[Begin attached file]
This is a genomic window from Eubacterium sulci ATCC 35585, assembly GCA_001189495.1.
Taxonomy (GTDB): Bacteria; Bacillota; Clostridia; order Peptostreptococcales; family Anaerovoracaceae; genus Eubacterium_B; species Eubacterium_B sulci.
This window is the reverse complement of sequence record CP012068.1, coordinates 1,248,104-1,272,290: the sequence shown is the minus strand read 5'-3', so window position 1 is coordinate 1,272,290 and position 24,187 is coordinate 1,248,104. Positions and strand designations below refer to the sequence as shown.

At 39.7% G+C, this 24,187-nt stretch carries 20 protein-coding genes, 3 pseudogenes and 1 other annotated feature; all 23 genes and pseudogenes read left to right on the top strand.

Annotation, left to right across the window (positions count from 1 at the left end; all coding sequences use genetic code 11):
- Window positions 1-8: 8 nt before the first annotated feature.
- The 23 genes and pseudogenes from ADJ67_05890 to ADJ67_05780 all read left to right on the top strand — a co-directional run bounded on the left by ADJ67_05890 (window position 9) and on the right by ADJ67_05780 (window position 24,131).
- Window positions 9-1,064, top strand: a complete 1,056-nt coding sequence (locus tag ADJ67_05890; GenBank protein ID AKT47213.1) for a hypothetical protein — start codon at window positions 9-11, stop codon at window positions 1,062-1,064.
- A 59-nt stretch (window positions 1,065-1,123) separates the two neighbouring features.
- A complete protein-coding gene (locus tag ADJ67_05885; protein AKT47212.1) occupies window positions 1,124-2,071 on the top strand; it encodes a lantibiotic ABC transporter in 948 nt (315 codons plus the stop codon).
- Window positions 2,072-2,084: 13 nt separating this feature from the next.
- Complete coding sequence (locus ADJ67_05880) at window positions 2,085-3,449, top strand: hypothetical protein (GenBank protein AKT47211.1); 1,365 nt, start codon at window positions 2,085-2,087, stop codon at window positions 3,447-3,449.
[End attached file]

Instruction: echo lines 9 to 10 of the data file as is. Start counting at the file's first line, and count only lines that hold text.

- A 59-nt stretch (window positions 1,065-1,123) separates the two neighbouring features.
- A complete protein-coding gene (locus tag ADJ67_05885; protein AKT47212.1) occupies window positions 1,124-2,071 on the top strand; it encodes a lantibiotic ABC transporter in 948 nt (315 codons plus the stop codon).